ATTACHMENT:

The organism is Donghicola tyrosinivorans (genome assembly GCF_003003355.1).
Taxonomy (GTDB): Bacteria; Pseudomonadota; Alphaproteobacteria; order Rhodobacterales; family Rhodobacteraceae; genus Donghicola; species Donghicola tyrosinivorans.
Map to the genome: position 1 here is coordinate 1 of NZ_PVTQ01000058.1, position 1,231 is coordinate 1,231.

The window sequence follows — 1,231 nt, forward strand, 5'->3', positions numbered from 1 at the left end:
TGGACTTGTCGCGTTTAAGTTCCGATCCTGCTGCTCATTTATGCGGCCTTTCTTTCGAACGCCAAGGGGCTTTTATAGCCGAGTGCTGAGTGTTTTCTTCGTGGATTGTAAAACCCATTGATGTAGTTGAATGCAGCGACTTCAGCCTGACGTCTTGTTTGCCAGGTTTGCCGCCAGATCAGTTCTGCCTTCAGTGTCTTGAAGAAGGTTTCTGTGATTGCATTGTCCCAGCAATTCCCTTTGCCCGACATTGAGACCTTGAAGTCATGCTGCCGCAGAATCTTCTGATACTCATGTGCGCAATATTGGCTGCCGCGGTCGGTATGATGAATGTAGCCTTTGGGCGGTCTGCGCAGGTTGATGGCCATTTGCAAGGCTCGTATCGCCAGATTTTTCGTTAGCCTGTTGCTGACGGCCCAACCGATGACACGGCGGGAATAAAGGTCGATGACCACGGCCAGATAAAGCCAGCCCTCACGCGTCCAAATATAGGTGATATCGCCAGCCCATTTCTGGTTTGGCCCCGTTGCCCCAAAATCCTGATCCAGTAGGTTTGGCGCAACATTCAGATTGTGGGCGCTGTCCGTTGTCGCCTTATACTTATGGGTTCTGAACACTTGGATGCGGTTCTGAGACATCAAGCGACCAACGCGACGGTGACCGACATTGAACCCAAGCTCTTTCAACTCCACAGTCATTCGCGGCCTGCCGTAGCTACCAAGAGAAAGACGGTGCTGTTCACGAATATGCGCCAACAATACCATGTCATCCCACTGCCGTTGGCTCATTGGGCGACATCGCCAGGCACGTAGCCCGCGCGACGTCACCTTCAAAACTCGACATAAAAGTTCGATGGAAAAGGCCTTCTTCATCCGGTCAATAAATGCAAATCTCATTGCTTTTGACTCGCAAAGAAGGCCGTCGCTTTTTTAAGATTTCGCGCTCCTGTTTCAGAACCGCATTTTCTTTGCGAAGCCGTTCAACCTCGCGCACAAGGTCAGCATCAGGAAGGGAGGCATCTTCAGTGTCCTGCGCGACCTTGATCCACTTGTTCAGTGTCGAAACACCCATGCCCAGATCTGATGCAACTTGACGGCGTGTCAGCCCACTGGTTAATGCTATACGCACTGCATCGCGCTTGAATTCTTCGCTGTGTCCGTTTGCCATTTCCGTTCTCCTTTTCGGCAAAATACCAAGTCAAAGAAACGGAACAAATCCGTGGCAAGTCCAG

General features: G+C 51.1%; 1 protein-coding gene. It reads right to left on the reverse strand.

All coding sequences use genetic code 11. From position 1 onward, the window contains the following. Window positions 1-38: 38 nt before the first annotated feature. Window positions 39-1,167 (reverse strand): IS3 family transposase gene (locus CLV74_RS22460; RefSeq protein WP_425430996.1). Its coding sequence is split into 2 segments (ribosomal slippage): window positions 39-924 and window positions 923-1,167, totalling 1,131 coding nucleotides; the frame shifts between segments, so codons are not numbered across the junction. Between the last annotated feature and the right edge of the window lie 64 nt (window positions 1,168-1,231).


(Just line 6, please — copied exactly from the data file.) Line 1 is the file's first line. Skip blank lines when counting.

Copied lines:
General features: G+C 51.1%; 1 protein-coding gene. It reads right to left on the reverse strand.